More often that not, beginners are lead to rely a bit heavily on presets programmed-in by the manufacturer, and usually get stuck with a tone, that initially sounds great, only to be criticized by others later.
Why Presets Exist
Presets are first and foremost programmed-in to show, the effects processor’s capabilities. For this reason, some presets may be an extreme demonstration of the product. More often than not, I find this to be true in budget gear where presets tend to demonstrate extremities – such as the loudest; the brightest tone; the best distortion – more of black or white argument.
The second reason of course, is to give the user a quick start and aid in the shortening of the learning curve. That is, a quick start but not necessarily a good head start.
While this may be advantageous, it is not meant to stop the user from the process of discovery and learning. More so, how they function individually and when hooked up in different configurations and algorithms. I am of the opinion that, it is this initial contentment that makes beginners stop experimentation and learning.
To the contrary, the reverse seems to be true with high-end gear. Although its range of performance would far exceed than that of a budget one, it is not in these ranges that they function best. They function best somewhere in between the lowest-to-mid settings or mid-to-highest settings. Certainly more room for experimentation!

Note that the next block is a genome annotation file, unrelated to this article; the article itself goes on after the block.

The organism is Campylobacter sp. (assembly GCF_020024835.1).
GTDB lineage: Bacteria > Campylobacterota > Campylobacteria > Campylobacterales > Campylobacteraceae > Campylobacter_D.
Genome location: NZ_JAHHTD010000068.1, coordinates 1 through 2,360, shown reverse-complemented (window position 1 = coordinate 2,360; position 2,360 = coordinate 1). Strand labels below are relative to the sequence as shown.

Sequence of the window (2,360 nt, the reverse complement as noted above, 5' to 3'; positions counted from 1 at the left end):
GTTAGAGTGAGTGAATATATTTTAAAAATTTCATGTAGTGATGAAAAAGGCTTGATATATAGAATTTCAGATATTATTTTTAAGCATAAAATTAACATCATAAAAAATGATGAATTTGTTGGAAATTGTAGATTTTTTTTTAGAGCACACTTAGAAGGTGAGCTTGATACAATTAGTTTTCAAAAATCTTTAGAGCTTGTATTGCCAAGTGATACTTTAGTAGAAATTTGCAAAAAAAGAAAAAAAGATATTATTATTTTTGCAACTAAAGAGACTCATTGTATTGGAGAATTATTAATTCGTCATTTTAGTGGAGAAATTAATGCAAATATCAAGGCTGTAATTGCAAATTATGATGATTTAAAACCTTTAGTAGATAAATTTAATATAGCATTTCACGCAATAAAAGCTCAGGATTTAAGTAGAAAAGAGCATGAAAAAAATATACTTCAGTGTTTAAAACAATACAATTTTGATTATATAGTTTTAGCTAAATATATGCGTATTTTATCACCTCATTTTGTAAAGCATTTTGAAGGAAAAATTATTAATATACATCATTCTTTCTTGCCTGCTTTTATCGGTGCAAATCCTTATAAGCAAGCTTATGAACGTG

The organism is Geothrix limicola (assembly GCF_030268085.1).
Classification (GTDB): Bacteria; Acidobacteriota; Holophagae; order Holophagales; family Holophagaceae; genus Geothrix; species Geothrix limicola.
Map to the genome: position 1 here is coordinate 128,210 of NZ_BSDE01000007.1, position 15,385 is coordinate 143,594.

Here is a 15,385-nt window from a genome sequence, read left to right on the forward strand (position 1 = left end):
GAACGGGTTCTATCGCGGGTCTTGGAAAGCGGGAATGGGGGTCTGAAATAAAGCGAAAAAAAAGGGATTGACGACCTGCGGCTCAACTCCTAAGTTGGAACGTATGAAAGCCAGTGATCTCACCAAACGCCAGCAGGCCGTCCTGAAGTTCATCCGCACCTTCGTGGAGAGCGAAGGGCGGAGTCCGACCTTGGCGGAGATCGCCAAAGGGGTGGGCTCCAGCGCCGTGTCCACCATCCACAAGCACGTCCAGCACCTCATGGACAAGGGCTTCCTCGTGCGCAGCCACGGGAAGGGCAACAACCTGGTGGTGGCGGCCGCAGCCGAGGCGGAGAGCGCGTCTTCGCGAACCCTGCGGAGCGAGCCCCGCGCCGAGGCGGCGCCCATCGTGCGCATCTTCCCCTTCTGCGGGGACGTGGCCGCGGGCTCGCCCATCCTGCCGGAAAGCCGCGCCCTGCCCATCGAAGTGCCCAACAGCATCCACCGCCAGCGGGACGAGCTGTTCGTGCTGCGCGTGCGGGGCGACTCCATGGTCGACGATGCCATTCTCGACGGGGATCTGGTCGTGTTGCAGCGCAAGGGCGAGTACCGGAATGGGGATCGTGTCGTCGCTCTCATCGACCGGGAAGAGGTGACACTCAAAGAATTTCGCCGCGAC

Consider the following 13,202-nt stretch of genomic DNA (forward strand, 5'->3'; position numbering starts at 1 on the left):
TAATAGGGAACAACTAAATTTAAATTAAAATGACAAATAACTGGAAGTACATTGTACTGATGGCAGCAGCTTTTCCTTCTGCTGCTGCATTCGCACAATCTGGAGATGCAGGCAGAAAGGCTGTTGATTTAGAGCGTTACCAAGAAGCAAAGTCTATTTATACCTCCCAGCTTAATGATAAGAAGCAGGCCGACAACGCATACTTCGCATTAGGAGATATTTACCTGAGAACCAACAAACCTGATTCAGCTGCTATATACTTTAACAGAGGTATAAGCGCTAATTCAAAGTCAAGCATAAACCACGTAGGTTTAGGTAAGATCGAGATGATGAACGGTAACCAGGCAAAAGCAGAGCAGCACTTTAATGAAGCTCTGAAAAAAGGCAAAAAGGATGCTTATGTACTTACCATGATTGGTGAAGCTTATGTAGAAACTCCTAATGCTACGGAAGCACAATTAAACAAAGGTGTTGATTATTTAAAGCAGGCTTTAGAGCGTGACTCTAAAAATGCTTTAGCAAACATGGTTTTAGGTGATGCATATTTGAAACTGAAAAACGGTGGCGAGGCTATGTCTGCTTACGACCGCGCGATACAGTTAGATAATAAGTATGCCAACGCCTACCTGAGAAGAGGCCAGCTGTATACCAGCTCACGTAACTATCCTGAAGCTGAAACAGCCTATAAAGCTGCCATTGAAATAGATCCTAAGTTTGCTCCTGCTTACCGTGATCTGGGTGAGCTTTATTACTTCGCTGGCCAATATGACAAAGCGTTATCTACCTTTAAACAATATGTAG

I am not for a while denying, the usefulness of presets. But, its use is in giving the user a quick start. Not to get stuck with it.
What to do with Presets
A better practice would be to sample some presets to get a taste of the capabilities of the processor. Start by learning more about each of the individual effects: How they work and what effect it would have on your program material. Then, deconstruct its algorithms and settings to learn how they work. For example, do you compress first then drive? Or, drive first, then compress?
That said, one of the first steps would be to set a proper gain structure along the chain. This is so because the processor could only process, the quantity and quality of what goes in it, which then it processes for output. If you are a guitarist, you might want to read my earlier post: Guitar Tone Tutorial.
A Good Head Start
I would recommend any one using effects to learn and master:
- Pre-amps and Amps (though not categorized generally as an effect, this is where it all starts)
- Frequency and Amplitude based filters, such as:
- Graphic EQs
- Parametric EQs
- High Pass Filters, Low Pass Filters and Notch Filters
- Envelope altering dynamic filters, such as:
- Time based filters, such as:
- Phasers, Flangers, etc. (hmm… where did that come from? :D)